The Risk of Playing Technology Catch-up

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I talk with storeowners every day about their websites, POS systems and their customers and business and over the past few years I’ve noticed an alarming problem that is certainly recognized and overwhelmingly ignored by almost all storeowners. It’s the complete disregard for staying current with technology.
Here’s the problem – it’s too easy to push technology to the bottom of the upgrade pile because technology is expensive. Too expensive, in fact, to care about until its too late. Time is vicious when you ignore it.
Scenario – The storeowner opened its doors years ago and stuck in a ton of money to build the inventory and customer base and hire employees. They even bought a computer system complete with software and printers, and in the beginning, it was amazing and very cool how everything worked so well. Then they built a website and started selling online, and life was good. Yesssss!
Well, now it’s been six or seven years and the store is maturing and getting better and better. The open to buy inventory makes sense and the profits are increasing at the normal retail rate. But, now the owner is looking around and discovers that their website is looking kind of old and out dated compared to the “new guy” down the block. The computer systems are glitchy and cumbersome now and the work to keep these “dinosaurs” going is a big fat headache. The employees are complaining that the computers are slow, they’re locking up and, etc., etc., etc.
The storeowner looks in their accounting program and discovers that he didn’t budget for technology upgrades. That’s no problem, we’ll just get new computers and build a new website. And then it hits him! Ouch! Technology didn’t get cheaper it just got better.  Once he starts looking around at how expensive everything is, the first instinct is to put it off again and “make do” because it’s just too much money. Twenty-five thousand dollars for a shiny new website. Are you kidding me? The cost of upgraded POS systems and new computers pushes the storeowner over the edge of denial and he makes the costly mistake of waiting, again.
Now the problems begin to snowball. Your competitors’ websites are slick and responsive to mobile devices. You see a decline in web sales because you ignored the technology trends that happen very quickly today and the traffic on your website begins to trickle south. No matter how much money you throw at other areas of your business, the sales keep declining. You need help!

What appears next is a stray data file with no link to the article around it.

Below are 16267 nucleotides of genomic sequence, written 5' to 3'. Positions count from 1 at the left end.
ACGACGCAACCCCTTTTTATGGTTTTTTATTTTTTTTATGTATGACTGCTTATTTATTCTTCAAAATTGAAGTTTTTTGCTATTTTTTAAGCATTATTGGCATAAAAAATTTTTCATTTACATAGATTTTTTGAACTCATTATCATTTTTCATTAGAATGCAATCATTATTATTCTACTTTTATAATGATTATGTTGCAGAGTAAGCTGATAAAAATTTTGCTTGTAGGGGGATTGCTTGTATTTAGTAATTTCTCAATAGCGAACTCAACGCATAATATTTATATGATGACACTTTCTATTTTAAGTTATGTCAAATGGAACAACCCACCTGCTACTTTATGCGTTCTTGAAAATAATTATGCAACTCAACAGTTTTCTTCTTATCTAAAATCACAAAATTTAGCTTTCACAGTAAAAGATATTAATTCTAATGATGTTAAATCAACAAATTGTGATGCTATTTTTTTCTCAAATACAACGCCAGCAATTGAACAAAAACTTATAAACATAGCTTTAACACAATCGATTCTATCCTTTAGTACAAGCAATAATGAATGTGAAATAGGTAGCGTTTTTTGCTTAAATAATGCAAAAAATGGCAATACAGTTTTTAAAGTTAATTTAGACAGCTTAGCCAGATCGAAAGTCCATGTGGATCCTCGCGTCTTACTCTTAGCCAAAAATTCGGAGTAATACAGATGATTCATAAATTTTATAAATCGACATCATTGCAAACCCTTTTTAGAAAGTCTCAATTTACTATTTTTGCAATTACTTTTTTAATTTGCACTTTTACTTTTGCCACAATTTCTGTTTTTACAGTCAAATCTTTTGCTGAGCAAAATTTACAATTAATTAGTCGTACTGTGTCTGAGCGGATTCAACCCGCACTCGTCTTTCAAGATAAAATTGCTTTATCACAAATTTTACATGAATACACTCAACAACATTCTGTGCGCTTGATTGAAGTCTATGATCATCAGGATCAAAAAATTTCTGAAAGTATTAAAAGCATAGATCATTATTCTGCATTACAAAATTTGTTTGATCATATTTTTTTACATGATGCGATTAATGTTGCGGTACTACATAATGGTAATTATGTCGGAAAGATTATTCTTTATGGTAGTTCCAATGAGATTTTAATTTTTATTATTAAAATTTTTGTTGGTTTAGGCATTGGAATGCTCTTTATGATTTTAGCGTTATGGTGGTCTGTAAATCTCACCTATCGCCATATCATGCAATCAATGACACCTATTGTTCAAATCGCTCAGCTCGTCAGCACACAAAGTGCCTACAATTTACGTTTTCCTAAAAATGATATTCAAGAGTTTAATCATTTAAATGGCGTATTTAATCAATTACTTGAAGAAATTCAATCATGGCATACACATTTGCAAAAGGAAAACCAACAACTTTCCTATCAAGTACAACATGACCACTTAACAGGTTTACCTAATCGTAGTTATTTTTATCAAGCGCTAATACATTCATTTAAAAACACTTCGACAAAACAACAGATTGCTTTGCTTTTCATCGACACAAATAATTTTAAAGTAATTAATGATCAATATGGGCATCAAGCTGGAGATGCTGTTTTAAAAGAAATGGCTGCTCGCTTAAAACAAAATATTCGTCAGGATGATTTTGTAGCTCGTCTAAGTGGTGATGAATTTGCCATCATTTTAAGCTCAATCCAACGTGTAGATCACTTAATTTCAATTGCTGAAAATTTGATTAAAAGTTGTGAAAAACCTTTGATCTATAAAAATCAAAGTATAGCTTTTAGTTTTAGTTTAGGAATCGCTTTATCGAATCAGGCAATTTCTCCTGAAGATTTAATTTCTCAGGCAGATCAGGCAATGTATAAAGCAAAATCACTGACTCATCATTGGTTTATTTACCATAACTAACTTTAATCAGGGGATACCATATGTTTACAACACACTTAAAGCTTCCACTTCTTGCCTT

Now you can’t afford to upgrade because you decided to put it off until sales increased and the opposite has happened. You can’t catch-up this way and it’s now that you really begin to pay attention. You read about record-breaking growth in Internet sales that everyone else is having except you and now it’s all hands on deck. You’re going to make a big business decision and shift everything to the web. It’s your basic crisis management thinking and it had better work. Your customers are a finicky bunch and will no longer be loyal if you don’t keep up with the times and make them happy. They want to support you, but you have to do your part as well.
Here’s a good rule of thumb to live by in the retail world and it’s a bit of a history lesson, so bear with me. Back in the mid 60’s, Gordon Moore, who is one of the founders of Intel, boldly stated that computing power and technology will double every two years. This statement has been widely regarded as Moore’s Law.  Ha! He was wrong! It doubled about every eighteen months.  It’s 2013 now and computing power and technology is still growing . . .
So having a technology budget that is strictly adhered to is very important for your business success. You save for your retirement why would you ignore technology? Trying to catch up is going to require a rich uncle to become an investor and even so, it will take six months to complete the upgrade. Do you have that much time? Can you afford the price of time?
Websites have a shelf life of about three years before you have to start thinking about doing something different. Computers and software programs have to be maintained and updated all the time because it takes about two seconds to recognize that four years went by, and four years for a computer is like twenty human years.
Please don’t get yourself stuck in this scenario. Pay attention, budget for growth and know that you’re going to have to eventually spend some money to stay current.


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